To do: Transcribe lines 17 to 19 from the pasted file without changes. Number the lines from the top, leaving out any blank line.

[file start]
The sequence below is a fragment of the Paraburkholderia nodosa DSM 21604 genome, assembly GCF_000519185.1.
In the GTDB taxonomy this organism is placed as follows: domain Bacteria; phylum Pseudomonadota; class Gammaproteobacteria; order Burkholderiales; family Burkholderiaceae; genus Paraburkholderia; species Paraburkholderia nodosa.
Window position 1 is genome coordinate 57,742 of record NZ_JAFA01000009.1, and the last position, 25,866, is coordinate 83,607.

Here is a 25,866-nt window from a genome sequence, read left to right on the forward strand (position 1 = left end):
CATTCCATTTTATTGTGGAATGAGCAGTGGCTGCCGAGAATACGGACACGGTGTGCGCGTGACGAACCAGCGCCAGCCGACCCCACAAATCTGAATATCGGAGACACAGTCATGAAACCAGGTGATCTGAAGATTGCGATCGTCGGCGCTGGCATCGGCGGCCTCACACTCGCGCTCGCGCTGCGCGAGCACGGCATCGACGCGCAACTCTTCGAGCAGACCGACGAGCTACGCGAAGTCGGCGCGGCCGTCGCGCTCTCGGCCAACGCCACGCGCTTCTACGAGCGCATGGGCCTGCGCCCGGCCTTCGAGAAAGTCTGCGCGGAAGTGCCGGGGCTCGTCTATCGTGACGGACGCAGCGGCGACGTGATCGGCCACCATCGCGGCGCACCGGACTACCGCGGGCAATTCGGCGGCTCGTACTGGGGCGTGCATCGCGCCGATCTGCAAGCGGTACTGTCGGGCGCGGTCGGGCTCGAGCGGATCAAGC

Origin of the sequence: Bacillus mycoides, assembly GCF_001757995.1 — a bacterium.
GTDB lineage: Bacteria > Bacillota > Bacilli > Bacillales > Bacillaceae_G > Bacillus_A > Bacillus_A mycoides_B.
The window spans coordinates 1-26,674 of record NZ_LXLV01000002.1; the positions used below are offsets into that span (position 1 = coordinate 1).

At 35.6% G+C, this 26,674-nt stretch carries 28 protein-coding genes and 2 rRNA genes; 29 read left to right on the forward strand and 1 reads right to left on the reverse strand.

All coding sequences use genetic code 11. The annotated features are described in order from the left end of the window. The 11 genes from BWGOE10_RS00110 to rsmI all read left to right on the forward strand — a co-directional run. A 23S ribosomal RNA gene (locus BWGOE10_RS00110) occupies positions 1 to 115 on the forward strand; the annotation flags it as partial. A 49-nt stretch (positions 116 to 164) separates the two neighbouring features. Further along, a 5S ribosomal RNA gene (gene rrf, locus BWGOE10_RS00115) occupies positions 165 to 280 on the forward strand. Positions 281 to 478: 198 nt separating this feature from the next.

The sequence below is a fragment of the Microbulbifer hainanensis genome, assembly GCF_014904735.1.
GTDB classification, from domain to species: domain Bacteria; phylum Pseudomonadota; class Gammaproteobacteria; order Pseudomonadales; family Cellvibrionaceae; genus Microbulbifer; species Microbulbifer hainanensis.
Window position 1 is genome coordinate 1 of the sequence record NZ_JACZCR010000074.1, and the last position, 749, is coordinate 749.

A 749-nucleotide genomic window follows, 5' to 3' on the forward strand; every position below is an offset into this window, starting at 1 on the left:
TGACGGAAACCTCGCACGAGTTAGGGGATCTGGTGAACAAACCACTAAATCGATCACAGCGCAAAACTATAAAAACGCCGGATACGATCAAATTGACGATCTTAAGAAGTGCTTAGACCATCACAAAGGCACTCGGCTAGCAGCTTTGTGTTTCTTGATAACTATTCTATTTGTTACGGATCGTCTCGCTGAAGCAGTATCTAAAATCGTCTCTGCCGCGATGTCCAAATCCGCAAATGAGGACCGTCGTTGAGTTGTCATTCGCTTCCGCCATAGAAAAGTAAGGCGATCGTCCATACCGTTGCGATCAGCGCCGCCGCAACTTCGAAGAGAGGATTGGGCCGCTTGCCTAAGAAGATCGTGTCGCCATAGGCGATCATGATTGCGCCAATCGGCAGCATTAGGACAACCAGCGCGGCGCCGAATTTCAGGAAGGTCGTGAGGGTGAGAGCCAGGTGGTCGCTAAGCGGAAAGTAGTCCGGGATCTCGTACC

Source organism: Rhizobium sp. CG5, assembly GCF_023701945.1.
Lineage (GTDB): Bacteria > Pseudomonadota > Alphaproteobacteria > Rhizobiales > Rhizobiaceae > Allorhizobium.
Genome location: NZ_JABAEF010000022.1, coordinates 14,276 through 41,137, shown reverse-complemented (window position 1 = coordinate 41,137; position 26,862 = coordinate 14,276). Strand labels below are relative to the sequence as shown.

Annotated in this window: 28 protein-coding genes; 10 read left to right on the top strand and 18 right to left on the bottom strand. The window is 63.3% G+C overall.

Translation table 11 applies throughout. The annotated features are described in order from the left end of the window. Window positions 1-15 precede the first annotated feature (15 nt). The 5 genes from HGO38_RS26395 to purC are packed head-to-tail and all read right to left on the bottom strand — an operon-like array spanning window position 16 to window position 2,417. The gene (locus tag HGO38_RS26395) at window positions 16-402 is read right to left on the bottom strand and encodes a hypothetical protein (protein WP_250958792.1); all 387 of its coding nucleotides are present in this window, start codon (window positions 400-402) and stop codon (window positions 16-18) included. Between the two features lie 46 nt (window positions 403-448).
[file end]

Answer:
Lineage (GTDB): Bacteria > Pseudomonadota > Alphaproteobacteria > Rhizobiales > Rhizobiaceae > Allorhizobium.
Genome location: NZ_JABAEF010000022.1, coordinates 14,276 through 41,137, shown reverse-complemented (window position 1 = coordinate 41,137; position 26,862 = coordinate 14,276). Strand labels below are relative to the sequence as shown.

Annotated in this window: 28 protein-coding genes; 10 read left to right on the top strand and 18 right to left on the bottom strand. The window is 63.3% G+C overall.